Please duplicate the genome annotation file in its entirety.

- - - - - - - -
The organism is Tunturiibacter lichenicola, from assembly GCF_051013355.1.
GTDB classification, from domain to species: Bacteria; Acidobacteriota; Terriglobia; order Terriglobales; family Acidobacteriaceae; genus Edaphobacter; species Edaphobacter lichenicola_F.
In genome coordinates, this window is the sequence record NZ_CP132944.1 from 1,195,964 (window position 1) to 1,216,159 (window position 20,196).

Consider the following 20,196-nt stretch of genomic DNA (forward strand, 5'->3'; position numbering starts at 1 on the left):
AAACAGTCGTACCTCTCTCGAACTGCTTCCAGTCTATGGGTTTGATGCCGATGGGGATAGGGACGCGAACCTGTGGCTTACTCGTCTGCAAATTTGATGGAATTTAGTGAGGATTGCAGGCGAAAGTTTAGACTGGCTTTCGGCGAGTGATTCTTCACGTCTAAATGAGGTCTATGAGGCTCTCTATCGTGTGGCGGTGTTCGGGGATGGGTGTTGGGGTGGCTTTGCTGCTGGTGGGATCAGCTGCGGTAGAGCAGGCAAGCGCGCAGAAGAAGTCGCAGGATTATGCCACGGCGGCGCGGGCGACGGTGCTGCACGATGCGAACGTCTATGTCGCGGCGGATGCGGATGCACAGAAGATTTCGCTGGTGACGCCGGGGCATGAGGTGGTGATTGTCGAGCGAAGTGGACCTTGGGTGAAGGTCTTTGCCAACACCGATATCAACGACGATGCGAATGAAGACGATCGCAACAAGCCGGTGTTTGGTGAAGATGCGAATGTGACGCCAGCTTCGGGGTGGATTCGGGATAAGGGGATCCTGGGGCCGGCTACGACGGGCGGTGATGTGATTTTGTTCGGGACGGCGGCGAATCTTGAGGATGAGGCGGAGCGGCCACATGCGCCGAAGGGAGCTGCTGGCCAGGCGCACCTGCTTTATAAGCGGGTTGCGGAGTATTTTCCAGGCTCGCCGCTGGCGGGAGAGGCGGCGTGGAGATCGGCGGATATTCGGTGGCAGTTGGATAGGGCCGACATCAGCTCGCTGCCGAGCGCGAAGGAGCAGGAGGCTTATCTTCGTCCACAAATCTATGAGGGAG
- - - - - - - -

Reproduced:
The organism is Tunturiibacter lichenicola, from assembly GCF_051013355.1.
GTDB classification, from domain to species: Bacteria; Acidobacteriota; Terriglobia; order Terriglobales; family Acidobacteriaceae; genus Edaphobacter; species Edaphobacter lichenicola_F.
In genome coordinates, this window is the sequence record NZ_CP132944.1 from 1,195,964 (window position 1) to 1,216,159 (window position 20,196).

Consider the following 20,196-nt stretch of genomic DNA (forward strand, 5'->3'; position numbering starts at 1 on the left):
AAACAGTCGTACCTCTCTCGAACTGCTTCCAGTCTATGGGTTTGATGCCGATGGGGATAGGGACGCGAACCTGTGGCTTACTCGTCTGCAAATTTGATGGAATTTAGTGAGGATTGCAGGCGAAAGTTTAGACTGGCTTTCGGCGAGTGATTCTTCACGTCTAAATGAGGTCTATGAGGCTCTCTATCGTGTGGCGGTGTTCGGGGATGGGTGTTGGGGTGGCTTTGCTGCTGGTGGGATCAGCTGCGGTAGAGCAGGCAAGCGCGCAGAAGAAGTCGCAGGATTATGCCACGGCGGCGCGGGCGACGGTGCTGCACGATGCGAACGTCTATGTCGCGGCGGATGCGGATGCACAGAAGATTTCGCTGGTGACGCCGGGGCATGAGGTGGTGATTGTCGAGCGAAGTGGACCTTGGGTGAAGGTCTTTGCCAACACCGATATCAACGACGATGCGAATGAAGACGATCGCAACAAGCCGGTGTTTGGTGAAGATGCGAATGTGACGCCAGCTTCGGGGTGGATTCGGGATAAGGGGATCCTGGGGCCGGCTACGACGGGCGGTGATGTGATTTTGTTCGGGACGGCGGCGAATCTTGAGGATGAGGCGGAGCGGCCACATGCGCCGAAGGGAGCTGCTGGCCAGGCGCACCTGCTTTATAAGCGGGTTGCGGAGTATTTTCCAGGCTCGCCGCTGGCGGGAGAGGCGGCGTGGAGATCGGCGGATATTCGGTGGCAGTTGGATAGGGCCGACATCAGCTCGCTGCCGAGCGCGAAGGAGCAGGAGGCTTATCTTCGTCCACAAATCTATGAGGGAG